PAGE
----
Leeds today: kirkstall festival, greenbelt development, recycling and co-ops.

A developer has won the right to build 300 homes on greenbelt in Drighlington, reports the Morley Observer. This is after the revelations that due to poor advice from the Local Government Minister Eric Pickles LCC has wasted £1m in legal fees, after planning rejections challenged in the courts were overturned. The article has a rather worrying codicil:

He [Morley South Cllr Tom Leady] added the fact planning permission has been granted does not mean the land on Whitehall Road will be built on soon. He said: “Developers are also under pressure from banks and if they have planning permission to build on land the value of that land goes up and they can show it as a bigger asset on the balance sheets. It won’t get any more houses built and it doesn’t help anyone to get a house.”

As Leeds is expected to build over 4000 homes a year to cope with demand – not that anybody can afford them, of course – and barely 2000 were built last year, this is a worrying observation.

The BBC says that Leeds residents are recycling more, with 40% of household waste being recycled, up by 3% on last year. LCC has set a target of half the city’s rubbish to be recycled by 2020.

The Guardian’s Northerner notes that “co-operative” has started being used more by politicians and businesses. BGL remembers a time when “co-op” was viewed as a loony leftie approach, but it seems that it is now an acceptable way of doing things. Richard Jones of Saddleworth News writes about two shops in the area that are working on a co-op model:

Green Valley Grocer is marking its second birthday this coming weekend. […] After raising an initial £15,000 from local people in just ten days the shop was soon able to begin trading, selling as much homegrown produce as possible. Turnover has increased by about 50% since then.

Long may it continue.

Exploring Leeds has been continuing the tour of closing libraries, even appearing on radio! The latest episode covers lots of libraries beginning with “S”, some of them which look like closure is sort-of understandable but at least one where the proposed closure beggars belief.

Over the weekend we’ve got some fantastic events coming up; on Sunday Cafe Scientifique is hosting a session at the Leeds Museum entitled “Archaeology and the science of digging things up”, beginning at 11:30. This is a free event and one that kids who are into Jurassic Park may well love, but should also appeal to adults! Also on Sunday the Leeds Savages sketching group will be meeting up to sketch things around Meanwood Valley Farm.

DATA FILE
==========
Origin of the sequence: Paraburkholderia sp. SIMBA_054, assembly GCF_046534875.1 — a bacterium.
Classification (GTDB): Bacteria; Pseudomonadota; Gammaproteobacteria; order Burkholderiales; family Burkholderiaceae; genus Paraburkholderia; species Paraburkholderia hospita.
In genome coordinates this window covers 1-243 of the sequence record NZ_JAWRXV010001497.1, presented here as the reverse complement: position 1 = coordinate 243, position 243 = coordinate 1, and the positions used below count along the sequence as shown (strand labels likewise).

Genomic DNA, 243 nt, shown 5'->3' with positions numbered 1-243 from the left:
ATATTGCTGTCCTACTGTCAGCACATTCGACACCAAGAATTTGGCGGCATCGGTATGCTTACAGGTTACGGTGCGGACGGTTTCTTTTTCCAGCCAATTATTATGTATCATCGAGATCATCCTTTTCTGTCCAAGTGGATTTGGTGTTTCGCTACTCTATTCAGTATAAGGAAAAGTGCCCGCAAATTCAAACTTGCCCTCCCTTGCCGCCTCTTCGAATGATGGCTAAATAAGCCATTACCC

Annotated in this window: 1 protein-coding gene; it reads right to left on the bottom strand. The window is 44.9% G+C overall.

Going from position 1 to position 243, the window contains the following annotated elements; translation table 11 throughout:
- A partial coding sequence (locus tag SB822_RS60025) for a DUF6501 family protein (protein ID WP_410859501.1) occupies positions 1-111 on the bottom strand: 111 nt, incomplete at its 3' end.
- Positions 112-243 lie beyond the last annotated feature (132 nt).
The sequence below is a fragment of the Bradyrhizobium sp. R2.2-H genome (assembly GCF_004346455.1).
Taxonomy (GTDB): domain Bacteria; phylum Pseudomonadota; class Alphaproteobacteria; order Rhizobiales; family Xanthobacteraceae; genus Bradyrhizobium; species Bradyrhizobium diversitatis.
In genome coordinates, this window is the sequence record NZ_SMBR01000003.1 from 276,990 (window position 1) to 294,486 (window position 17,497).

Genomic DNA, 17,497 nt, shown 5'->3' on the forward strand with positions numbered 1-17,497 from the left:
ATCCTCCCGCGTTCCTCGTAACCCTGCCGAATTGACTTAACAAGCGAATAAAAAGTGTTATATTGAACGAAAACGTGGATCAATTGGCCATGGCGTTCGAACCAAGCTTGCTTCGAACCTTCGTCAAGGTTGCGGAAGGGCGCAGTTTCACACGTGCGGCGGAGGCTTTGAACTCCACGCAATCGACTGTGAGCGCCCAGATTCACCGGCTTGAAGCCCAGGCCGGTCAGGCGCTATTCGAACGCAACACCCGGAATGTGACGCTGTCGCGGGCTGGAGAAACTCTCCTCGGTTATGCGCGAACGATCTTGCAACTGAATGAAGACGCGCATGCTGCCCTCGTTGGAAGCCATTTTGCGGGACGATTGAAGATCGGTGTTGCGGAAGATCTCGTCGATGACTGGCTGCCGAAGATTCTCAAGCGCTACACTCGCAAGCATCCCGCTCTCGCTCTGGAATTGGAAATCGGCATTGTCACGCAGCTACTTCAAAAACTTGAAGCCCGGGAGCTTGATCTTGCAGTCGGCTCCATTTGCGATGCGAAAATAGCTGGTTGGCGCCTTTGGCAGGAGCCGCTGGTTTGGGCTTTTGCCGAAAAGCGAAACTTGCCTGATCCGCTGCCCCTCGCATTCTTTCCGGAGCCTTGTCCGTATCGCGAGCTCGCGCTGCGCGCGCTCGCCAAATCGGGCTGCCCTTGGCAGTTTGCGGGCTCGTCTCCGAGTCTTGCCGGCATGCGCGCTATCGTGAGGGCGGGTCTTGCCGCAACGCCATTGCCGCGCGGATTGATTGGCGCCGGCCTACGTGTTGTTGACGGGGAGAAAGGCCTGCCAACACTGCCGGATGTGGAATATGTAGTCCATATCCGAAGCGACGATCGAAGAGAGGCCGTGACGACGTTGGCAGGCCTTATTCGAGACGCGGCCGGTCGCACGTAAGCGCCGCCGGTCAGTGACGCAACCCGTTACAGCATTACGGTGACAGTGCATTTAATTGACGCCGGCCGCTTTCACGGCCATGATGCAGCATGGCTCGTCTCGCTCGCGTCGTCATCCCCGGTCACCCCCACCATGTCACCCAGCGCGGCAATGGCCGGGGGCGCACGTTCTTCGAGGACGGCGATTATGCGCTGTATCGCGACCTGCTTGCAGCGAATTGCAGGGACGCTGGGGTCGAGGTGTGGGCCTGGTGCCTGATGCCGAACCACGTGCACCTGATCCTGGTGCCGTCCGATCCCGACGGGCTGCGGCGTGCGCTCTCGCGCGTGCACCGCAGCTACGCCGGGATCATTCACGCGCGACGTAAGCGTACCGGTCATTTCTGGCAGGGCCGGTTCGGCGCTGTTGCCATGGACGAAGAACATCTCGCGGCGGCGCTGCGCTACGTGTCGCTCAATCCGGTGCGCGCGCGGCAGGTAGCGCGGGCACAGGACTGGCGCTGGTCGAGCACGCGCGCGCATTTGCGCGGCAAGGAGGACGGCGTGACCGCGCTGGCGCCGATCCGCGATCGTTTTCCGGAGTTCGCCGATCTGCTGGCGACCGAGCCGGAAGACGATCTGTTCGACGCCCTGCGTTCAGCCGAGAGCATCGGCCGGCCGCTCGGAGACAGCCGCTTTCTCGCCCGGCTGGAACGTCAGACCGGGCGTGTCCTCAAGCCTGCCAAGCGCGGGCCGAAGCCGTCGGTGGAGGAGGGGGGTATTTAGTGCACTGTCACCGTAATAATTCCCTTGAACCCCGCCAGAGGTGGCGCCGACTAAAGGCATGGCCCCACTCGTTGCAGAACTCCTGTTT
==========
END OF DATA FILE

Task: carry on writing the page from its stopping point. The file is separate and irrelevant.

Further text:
Saturday also sees some interesting I Love West Leeds events; a roving cinema with The Damned United and Mama Mia being shown in Armley and New Wortley, the human-powered shed in Bramley, and a heritage trail walk in Armley (which will, no doubt, mention hippos!).

The Garforth Arts Festival ends this weekend; the final day (and you can still get tickets for this!) sees Billy Bragg, Hugh Masekela and loads of other artists performing. Tickets on the door, details on the website.

The big event of the weekend, however, is the Kirkstall Festival. This is a huge event, last year attracting 15,000 visitors to the Abbey to take part in fairground things, a market, food, live music, a tea dance, displays from gymnasts and birds of prey, comedy and much more besides. This promises to be a great day out. If you’re in the area, this is where to go. It’s like what a fair used to be before trains were invented.

(BGL won’t be doing any of these; instead this weekend will be spent learning how to keep bees with the Leeds Beekeepers Association at Temple Newsam. Wish me luck!)

That’s it for this week: thanks to everybody who has emailed, tweeted or told me stories that they think need to be told. You can do the same; get in touch and tell us things! Have a great weekend, and we’ll see you on Monday.

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One Response to Leeds today: kirkstall festival, greenbelt development, recycling and co-ops.

  1. Pingback: Leeds today: Kirkstall, beer, housing, Huddersfield and crockery. | Beyond Guardian Leeds

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